Press release

Blocking inflammation to reduce cognitive disabilities


For several years, the relationship between genetic defects at the synapses in the brain and neurodevelopmental disorders characterized by cognitive deficits has been recognized. However, a percentage of those diseases has no clear genetic causes.

A study carried out by Humanitas and Institute of Neuroscience of the Cnr, in collaboration with the Universidad Miguel Hernández Instituto de Neurociencias, for the first time identifies the relationship between high levels of inflammation and increased expression of MeCP2, a protein involved in child neurodevelopmental disorders, such as Rett syndrome and MECP2 duplication syndrome, characterized by severe physical and mental disabilities.

Michela Matteoli, director of the Cnr Institute of Neuroscience and Humanitas Neuro Center and Professor of Pharmacology at Humanitas University, explains: "We have shown that excessive inflammation increases the neuronal levels of MeCP2, a protein involved in neurodevelopmental diseases. By blocking the inflammatory cascade through an antagonist of interleukin-1 beta receptor, an anti-inflammatory drug already used in clinical practice, we were able to correct the levels of MeCP2 as well as many of the synaptic failures, normalizing the learning defects." It is a discovery made in the laboratory for which, at present, there is still no clinical evidence.

To better understand the origin of cognitive disability, even in the absence of a clear genetic cause, researchers have focused on inflammation as a major factor already known to modify the risk and severity of developmental disorders. In particular, they wanted to determine whether and how the inflammation hits the synapses, generating conditions typical of 'synaptopathies', i.e. diseases of the synapses, a term with which neurodevelopmental diseases are currently called. "The development of synaptopathies”, continues Matteoli, who led the study published in the prestigious journal eLife, “leads to defects of synapse functions, which in turn impact several abilities, including learning, attention, perception and decision making. Therefore it is essential to identify factors, genetic or otherwise, that can impair their function".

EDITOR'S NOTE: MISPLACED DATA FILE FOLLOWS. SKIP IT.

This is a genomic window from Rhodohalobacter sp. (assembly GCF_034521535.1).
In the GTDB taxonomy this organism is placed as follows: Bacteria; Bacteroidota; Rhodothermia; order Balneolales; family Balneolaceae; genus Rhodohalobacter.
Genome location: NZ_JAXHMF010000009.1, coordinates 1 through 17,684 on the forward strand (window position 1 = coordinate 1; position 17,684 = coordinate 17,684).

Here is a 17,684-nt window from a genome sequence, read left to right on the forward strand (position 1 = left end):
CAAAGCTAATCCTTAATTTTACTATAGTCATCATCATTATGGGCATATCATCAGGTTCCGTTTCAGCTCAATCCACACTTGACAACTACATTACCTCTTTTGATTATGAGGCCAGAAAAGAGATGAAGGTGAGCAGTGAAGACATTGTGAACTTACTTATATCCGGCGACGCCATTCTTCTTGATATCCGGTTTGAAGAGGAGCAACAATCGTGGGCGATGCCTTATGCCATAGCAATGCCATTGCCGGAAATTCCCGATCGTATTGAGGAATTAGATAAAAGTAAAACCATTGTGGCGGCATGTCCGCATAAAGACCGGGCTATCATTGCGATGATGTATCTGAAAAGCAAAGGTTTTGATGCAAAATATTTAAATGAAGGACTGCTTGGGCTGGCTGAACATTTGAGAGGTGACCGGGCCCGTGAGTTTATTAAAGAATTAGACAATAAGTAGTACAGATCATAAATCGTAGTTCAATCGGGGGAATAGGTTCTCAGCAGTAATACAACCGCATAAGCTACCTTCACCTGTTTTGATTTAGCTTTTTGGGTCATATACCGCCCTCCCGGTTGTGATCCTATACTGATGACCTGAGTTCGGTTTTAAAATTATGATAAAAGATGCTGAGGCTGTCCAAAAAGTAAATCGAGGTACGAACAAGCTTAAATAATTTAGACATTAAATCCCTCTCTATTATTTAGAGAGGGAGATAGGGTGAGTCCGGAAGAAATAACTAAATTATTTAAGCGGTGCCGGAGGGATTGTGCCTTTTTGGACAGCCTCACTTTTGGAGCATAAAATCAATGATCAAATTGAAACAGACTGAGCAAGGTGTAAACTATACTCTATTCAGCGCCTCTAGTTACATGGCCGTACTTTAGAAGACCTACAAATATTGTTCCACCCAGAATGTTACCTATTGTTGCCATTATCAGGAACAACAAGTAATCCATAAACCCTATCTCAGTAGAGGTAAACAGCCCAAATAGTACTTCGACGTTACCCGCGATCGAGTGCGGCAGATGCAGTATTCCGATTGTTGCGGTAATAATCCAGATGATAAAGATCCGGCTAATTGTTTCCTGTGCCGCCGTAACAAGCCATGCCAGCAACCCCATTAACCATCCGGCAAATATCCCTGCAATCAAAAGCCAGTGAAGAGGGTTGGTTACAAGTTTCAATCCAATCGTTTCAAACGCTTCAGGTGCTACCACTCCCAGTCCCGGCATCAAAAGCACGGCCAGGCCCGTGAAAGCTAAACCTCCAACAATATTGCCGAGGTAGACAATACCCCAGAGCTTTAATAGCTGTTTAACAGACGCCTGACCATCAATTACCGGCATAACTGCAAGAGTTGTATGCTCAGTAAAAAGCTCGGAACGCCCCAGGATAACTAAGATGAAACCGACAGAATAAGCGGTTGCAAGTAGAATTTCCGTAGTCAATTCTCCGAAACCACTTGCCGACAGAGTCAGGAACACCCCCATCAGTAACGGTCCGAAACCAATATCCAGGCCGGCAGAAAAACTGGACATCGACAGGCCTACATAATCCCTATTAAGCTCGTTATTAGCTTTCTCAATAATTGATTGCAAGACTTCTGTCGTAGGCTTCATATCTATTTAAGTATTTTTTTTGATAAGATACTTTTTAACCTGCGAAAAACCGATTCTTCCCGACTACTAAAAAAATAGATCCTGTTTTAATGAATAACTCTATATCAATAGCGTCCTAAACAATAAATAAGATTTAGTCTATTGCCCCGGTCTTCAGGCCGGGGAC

“This important discovery”, concludes Alberto Mantovani, scientific director of Humanitas and professor of Humanitas University, among the authors of the study, “could help to reduce cognitive disabilities and improve the quality of life in young patients with an autoinflammatory disease characterized by cognitive deficits".


Who: Institute of neuroscience, Humanitas, Universidad Miguel Hernández lnstituto de Neurociencias

Publications: Lack of IL-1R8 in neurons causes hyperactivation of IL-1 receptor pathway and induces MECP2-dependent synaptic defects, eLife,

For informations: Michela Matteoli, In-Cnr, ph. 02/50316963,  e-mail: 

Cnr Press Office : Rita Bugliosi, ph. 06/49932021, e-mail:

Capo ufficio stampa:
Marco Ferrazzoli
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